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Making Patient-Generated Health Data Work for Providers

An ONC-commissioned white paper identifies actions necessary for enabling providers to benefit from this patient-generated health data among other federal policy considerations.

Policy for patient-generated health data

Source: Thinkstock

- The Office of the National Coordinator for Health Information Technology (ONC) released for public comment a new draft white paper developed by Accenture Federal Services focused on the opportunities and challenges of realizing the potential of patient-generated health data.

Of particular importance to healthcare organizations and providers is a series of enabling actions the federal policy needs to consider to help clinicians make use of patient-generated health data.

Specifically, the white paper advises that a policy framework encourage patients and caregivers to work together with clinicians and researchers and determine how procuring, using, and sharing patient generated health data (PGHD) can be an asset in managing patient health.

Federal policymakers are also encouraged to support active patient participation in assessing the functionality and practicality of devices, particularly through direct feedback to device manufacturers.

While PGHD can be largely beneficial to optimizing patient care, certain challenges may accompany the use and exchange of PGHD, the authors observe. Potential obstacles include the impact on clinical workflows, the management of patient expectations, the potential for increased liability, and the limited body of evidence for the clinical value of PGHD.

Most clinical workflows do not presently support PGHD, so clinicians are primarily left to use data collected during a patient visit.

One of the most significant advantages of PGHD is the ability to record data before and after patient visits to fill out an even fuller portrait of a patient’s medical history.

However, this large cache of data could overwhelm providers and affect their workflows. Incorporating PGHD into clinical care necessitates upfront investments and sufficient technical infrastructure to avoid leading to inaccurate or duplicate records could appear in a patient’s medical history, among other potential issues. According to the authors, a lack of guidance and best practices on how to accept, review, and integrate this data has led clinicians thus to view PGHD with skepticism.

To ameliorate these potential problems, the white paper has suggested a handful of enabling actions.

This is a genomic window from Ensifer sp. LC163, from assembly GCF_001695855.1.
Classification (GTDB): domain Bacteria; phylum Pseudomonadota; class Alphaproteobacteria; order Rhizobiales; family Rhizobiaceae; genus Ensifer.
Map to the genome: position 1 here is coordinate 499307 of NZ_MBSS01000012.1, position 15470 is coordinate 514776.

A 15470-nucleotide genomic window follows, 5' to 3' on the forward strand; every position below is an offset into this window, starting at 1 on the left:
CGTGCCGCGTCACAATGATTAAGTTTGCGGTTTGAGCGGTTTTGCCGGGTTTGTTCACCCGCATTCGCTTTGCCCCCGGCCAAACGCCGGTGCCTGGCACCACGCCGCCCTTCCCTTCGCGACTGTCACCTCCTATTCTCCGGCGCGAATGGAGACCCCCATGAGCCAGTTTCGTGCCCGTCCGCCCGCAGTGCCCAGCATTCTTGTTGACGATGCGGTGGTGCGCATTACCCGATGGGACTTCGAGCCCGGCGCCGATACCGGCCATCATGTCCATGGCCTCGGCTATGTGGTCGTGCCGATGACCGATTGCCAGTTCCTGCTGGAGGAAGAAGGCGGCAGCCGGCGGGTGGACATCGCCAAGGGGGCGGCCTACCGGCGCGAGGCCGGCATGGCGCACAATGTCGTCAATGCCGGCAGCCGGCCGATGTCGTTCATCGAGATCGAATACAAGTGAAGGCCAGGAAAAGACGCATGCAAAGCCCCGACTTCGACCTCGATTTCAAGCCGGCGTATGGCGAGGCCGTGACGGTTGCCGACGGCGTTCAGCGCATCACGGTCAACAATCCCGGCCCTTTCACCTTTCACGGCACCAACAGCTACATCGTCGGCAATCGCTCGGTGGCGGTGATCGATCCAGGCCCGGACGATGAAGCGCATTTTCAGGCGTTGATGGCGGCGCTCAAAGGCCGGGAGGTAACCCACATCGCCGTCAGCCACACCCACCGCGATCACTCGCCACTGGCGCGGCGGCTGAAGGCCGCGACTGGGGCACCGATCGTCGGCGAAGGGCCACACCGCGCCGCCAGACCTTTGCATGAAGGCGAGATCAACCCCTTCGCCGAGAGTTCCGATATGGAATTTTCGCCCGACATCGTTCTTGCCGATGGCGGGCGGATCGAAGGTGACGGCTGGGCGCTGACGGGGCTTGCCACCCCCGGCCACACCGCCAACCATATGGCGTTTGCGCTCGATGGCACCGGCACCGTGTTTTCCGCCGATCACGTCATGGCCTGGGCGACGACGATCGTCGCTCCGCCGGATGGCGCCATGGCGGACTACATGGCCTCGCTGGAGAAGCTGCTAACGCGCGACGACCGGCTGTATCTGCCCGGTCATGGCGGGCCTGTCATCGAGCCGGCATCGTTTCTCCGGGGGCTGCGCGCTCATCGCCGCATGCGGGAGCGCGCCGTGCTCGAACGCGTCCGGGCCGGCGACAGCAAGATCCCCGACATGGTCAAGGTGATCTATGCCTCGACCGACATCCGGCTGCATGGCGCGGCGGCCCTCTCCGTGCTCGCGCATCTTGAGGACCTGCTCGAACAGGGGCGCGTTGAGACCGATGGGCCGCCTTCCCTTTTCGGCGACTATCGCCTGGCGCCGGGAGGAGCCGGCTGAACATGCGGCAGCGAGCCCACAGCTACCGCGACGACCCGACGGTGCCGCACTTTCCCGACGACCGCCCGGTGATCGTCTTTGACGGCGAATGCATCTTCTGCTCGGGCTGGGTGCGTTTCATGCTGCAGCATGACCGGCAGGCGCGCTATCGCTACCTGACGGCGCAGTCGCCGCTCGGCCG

First, the policy framework should support the use of prioritized PGHD use cases in clinician’s workflows. The framework should ideally help clinicians identify use cases and PGHD data types that are most relevant, useful, and valuable to improving patient care and then encourage providers to develop standard practices for the use of PGHD. Incorporating PGHD into their workflows and using tools to analyze the data will further foster confidence among providers regarding the benefits of well-utilized PGHD.

According to the authors, the future framework should also encourage collaboration between clinicians and developers to advance technologies promoting efficient PGHD use. By recommending clinicians request technologies that optimize PGHD functionalities and allow efficient PGHD analysis, more developers of core clinical systems will prioritize and innovate these kinds of technologies.

Likewise, the authors call for a framework that identifies benefits, challenges, and best practices of PGHD use to highlight its clinical value and business case.

Lastly, the framework should promote the use of PGHD in supporting patient data donation for research purposes. The wealth of data made available by PGHD could be instrumental in a variety of studies, so clinicians should consider raising awareness about the potential benefits of donating data.

With these considerations in mind, future policy is expected to optimize PGHD and ease present concerns about the practicality of this kind of information.

“Technology — from consumer apps to medical-grade devices — has enabled patients to capture health data on their own,” said Jim Traficant, AFS Managing Director, Federal Health. “This draft white paper will help lay the groundwork for ONC to develop a policy framework for effectively and safely capturing, using and sharing PGHD to improve healthcare and research.”

The draft white paper also addresses a wide breadth of additional topics including opportunities, challenges, and enabling actions for policymakers, technology stakeholders, payers, and employers. 

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